I'm sure you've noticed that after browsing online for something, similar things seem to magically appear in your inbox?
You may be aware that Amazon tracks all of it's customers browsing history so that they may offer them items more closely matched to their likes?
This technology is being used by many online suppliers in an attempt to ensure that they, rather than their competition get your business.
Whilst this can be useful in helping you to focus on the things you want rather than the ocean of other products available on the web, it can become a nuisance. Particularly when your email in box is bombarded with spam!
Without getting overly technical, all web browsers keep a history of your searches. This means that they can also keep a record of sites you've used your email address(es) to log into. Vastly increasing their ability to send you spam. By the way, when your PC starts to run slowly, this is the first thing we try to clean up!
If you use Google Chrome however, they've introduced a useful little tool called 'Incognito window'. This deliberately keeps no history meaning you can browse or do online banking and be happy that no history is kept when the browser is closed.
What's in a Business Name?
I seem to spend a lot of time thinking about business names, all part of having a under occupied fertile imagination! However, when it comes to naming a business of my own my creativity comes to a full stop.
Unless you are fortunate enough to own a business such as virgin, eBay or Coca Cola many small businesses remain invisible to most of the world. Almost everyone living in Britain knows that M & S sells knickers, not because their name suggests it such as the Tie Wrack did, but because they have money to spend on national advertising campaigns.
My previous boutique was named Kit and Caboodle. I thought this was a name that explained the business 'kit' as in clothes and Caboodle 'everything else' an explanation for all the shoes, hats and accessories that we sold. This is per the dictionary definition of caboodle. Quite a few people thought the shop was a sewing shop - why I am still not sure?
So as I prepare to name my new business, I am thinking what is the status quo? Should a SME business name say what the business does, such as 'Design Nation' an interior design company. Or should the name just be something catchy, or trendy such as 'Purple Rinse' a shop selling retro clothing and music. Perhaps the name should include the address such as 'Bath Road Market', in Cheltenham. Louisa's Funky Vintage & Craft Fairs includes my name in an attempt to make the business personal, so that people can associate the business to a real person.
But does any of this matter?
I can understand that 'Shaky Hands' wouldn't be a good name for a hairdressers or barbers shop or a business name such as 'Colour Blindness' wouldn't enlist trust in an electrician or interior designer,
But just how much impact does a SME business name have?
Will a business name that includes the address signpost more people to the business, yet it may say little as to what the business does or sells? Should the name include what type of business it is? Should it include 'buzz' words that might date quickly?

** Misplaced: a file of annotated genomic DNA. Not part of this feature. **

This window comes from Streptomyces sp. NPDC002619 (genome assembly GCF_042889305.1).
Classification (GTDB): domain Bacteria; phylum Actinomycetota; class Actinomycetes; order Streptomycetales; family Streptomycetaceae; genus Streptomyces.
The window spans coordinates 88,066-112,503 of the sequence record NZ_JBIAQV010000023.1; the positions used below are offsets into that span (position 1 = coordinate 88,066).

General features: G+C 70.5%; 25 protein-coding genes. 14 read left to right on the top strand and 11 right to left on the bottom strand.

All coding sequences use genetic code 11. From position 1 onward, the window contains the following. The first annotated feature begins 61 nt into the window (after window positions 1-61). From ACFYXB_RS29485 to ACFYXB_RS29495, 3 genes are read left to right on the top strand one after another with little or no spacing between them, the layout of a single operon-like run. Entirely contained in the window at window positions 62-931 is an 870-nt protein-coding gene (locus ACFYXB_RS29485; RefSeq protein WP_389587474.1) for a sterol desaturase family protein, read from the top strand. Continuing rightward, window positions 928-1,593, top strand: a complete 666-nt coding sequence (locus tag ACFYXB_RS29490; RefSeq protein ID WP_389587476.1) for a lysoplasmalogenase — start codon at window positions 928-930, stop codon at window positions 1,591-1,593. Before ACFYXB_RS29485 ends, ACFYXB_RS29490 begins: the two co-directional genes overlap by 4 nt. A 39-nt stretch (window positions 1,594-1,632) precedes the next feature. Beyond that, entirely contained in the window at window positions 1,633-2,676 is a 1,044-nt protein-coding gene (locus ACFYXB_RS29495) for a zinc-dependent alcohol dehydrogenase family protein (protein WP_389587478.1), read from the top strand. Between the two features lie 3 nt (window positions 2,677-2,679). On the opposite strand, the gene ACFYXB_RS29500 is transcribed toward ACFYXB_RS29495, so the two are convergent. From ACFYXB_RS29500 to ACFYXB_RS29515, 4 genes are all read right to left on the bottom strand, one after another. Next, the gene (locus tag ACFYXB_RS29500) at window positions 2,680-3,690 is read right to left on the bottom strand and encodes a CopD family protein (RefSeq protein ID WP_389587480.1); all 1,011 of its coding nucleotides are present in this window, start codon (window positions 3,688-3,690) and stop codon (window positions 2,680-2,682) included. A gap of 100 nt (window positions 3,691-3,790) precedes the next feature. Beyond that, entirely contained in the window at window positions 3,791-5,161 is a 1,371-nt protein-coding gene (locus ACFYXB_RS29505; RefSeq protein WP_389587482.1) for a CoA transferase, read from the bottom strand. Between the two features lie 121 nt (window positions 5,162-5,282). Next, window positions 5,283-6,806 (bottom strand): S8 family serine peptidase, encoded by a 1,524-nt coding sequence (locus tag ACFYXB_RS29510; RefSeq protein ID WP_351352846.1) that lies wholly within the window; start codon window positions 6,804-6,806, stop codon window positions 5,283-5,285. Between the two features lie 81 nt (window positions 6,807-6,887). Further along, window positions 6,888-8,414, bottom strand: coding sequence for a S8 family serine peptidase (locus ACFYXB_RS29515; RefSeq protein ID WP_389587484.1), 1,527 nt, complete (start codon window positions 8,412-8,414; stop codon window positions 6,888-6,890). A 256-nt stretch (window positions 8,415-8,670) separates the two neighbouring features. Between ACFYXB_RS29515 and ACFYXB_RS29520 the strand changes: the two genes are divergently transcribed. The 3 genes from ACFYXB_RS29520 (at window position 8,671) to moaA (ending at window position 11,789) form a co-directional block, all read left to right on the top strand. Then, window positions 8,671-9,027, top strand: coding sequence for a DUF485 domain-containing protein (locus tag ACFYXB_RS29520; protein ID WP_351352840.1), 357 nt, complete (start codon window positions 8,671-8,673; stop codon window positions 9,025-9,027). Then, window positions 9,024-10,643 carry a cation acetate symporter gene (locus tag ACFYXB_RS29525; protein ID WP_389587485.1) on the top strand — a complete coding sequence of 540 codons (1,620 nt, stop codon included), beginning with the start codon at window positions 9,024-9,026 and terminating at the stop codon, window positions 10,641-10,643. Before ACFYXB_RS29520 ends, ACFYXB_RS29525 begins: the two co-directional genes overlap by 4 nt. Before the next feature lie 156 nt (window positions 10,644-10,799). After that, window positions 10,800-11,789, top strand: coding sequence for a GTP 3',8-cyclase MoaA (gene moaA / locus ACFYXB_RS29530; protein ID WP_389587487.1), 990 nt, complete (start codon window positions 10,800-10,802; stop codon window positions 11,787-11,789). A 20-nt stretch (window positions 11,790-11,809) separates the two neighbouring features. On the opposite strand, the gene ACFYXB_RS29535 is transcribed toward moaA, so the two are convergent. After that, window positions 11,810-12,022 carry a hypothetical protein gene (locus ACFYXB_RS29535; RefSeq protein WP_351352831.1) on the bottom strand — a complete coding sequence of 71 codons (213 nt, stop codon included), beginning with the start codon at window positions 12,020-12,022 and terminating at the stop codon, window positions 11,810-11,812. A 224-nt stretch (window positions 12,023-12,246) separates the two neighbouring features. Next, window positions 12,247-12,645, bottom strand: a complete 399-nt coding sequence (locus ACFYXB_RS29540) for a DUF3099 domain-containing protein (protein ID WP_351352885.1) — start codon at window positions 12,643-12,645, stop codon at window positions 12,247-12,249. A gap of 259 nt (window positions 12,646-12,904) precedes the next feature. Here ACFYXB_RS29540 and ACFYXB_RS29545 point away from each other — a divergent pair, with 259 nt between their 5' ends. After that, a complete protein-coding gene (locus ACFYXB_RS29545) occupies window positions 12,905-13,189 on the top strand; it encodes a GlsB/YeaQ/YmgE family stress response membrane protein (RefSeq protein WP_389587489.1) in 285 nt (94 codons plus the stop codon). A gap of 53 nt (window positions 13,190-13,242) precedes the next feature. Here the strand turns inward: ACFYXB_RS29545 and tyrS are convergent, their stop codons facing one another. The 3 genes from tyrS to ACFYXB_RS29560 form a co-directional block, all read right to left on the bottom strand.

It is beginning to feel to me that the area of business names could encompass a whole field of sociological / psychological study. But for now I am in need a name for my business, that perhaps should include what the business does, where it is and something catchy and trendy!
What do you consider a good business name? All suggestions and thoughts are welcome.
Louisa's Funky Vintage & Craft Fairs
Savaged At Birth!
Some of you may know about my passion for Classic Cars - particularly the MK 2 Cortina. Or to be more precise, the incredibly rare Savage V6 3 litre (of which I’m a proud owner). CAN 187H is my pride and joy, a car that has been part of my life for the last 24 years. It’s given me an immense amount of pleasure during this time. We’ve had great fun and visited some fabulous places in Europe (not to mention all over the UK).
Owning a classic car: not as expensive as you’d think
Owning a classic car doesn't have to be an expensive experience. You can use one as a daily driver, or for weekend transport. Just choose a car that suites your budget, requirements and desires! These are the most important factors, along with keeping it good running order. With some time, dedication and TLC, you can have a car that will give you an infinite of fun (whilst drawing admiring glances from the public).
You can see and learn more about my Savage V6 Cortina MK2 atwww.urensavagev6cortinamk2.co.uk
In December 2008, I had the misfortune to fall from the roof-level of my mum’s house on to a small flight of steps, resulting in me breaking my back. To say that I was lucky is an understatement! In retrospect, I was close to being paralysed, or worse.
Thankfully, the Midlands Air Ambulance lifted me from Drybrook to Frenchey Hospital, This valuable service got me there in around 20 minutes. X Rays, MRI and CTC scans showed I hadn't broken anything else, I guess a broken back was enough! The doctors ordered over 7 months off work. However, I also had to wear a special back brace for 3 months, which prevented me from bending and doing all the usual things… as well as driving.
Naturally, I’m extremely grateful to all the nursing staff for looking after me. The Midlands Air Ambulance service literally saved my life!
Rally Nite: A celebration of rally escorts & more…
So, bearing all of the above in mind, allow me introduce you to Rally Nite - a celebration of rally escorts and lots more besides. This is a show for the petrol heads amongst you, but if even if you're not; it's still well worth the trip. This event will be taking place at the Brewery, Cheltenham.
See top classic rally and classic cars all in one place